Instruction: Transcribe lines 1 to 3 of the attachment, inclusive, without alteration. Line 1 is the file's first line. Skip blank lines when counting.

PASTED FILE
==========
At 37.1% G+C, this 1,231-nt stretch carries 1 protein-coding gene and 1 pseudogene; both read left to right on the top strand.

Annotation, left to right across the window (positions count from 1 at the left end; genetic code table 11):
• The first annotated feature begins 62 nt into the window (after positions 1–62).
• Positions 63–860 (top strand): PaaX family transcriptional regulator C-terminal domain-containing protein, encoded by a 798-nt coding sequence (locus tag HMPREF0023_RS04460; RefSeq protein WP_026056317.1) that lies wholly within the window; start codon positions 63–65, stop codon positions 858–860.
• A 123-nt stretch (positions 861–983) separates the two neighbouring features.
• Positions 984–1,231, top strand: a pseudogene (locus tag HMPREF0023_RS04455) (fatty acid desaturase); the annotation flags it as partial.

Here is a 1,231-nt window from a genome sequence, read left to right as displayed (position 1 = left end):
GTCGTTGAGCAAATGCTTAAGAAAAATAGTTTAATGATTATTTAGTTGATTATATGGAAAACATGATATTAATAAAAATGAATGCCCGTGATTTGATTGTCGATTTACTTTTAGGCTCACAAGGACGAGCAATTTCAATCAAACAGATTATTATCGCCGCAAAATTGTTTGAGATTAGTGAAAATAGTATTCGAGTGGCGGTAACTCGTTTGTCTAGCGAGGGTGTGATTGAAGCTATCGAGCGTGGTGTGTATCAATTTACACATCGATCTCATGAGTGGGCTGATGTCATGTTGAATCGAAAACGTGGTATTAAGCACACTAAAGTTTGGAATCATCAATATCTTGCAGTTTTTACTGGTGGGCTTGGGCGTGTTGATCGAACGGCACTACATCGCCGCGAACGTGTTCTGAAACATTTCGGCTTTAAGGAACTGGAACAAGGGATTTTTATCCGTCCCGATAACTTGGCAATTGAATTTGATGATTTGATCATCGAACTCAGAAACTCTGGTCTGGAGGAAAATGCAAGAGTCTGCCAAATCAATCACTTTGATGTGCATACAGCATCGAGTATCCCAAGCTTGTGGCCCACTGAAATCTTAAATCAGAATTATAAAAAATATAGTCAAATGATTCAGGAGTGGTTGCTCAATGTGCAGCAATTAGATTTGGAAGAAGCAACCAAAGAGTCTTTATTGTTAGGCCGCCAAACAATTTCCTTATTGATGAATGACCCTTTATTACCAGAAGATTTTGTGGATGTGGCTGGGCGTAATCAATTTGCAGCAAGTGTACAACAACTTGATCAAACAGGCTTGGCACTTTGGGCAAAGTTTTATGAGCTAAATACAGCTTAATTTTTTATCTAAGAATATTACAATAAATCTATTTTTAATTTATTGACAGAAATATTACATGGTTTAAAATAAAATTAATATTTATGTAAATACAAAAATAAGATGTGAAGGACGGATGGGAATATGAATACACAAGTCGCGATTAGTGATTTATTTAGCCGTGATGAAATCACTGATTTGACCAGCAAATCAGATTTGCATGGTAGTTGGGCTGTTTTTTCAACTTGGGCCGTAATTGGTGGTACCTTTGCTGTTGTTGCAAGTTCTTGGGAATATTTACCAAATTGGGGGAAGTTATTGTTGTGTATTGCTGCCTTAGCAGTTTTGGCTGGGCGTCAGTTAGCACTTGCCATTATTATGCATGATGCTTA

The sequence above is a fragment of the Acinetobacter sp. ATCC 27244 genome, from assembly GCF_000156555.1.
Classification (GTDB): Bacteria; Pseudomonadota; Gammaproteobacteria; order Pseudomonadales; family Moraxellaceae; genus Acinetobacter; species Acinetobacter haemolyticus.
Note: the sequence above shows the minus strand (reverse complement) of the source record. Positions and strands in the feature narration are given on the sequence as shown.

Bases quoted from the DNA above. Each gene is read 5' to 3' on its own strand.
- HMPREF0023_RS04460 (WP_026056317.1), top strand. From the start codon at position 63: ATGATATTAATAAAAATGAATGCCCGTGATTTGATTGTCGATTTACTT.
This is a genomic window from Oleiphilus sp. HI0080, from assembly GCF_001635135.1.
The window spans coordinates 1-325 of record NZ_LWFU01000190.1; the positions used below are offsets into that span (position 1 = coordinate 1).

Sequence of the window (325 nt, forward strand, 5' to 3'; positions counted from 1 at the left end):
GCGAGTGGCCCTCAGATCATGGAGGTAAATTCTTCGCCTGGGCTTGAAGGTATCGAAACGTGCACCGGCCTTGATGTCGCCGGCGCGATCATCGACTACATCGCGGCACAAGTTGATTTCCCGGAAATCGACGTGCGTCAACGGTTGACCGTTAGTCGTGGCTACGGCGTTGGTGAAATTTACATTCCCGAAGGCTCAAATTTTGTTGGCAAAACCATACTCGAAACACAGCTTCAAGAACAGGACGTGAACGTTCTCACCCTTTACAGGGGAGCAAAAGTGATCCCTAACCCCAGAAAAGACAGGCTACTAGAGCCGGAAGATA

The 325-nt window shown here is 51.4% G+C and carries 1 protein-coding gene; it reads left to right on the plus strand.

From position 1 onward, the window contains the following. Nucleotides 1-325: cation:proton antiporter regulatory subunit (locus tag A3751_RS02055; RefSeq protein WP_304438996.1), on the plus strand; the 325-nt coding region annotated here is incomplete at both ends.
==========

At 37.1% G+C, this 1,231-nt stretch carries 1 protein-coding gene and 1 pseudogene; both read left to right on the top strand.

Annotation, left to right across the window (positions count from 1 at the left end; genetic code table 11):
• The first annotated feature begins 62 nt into the window (after positions 1–62).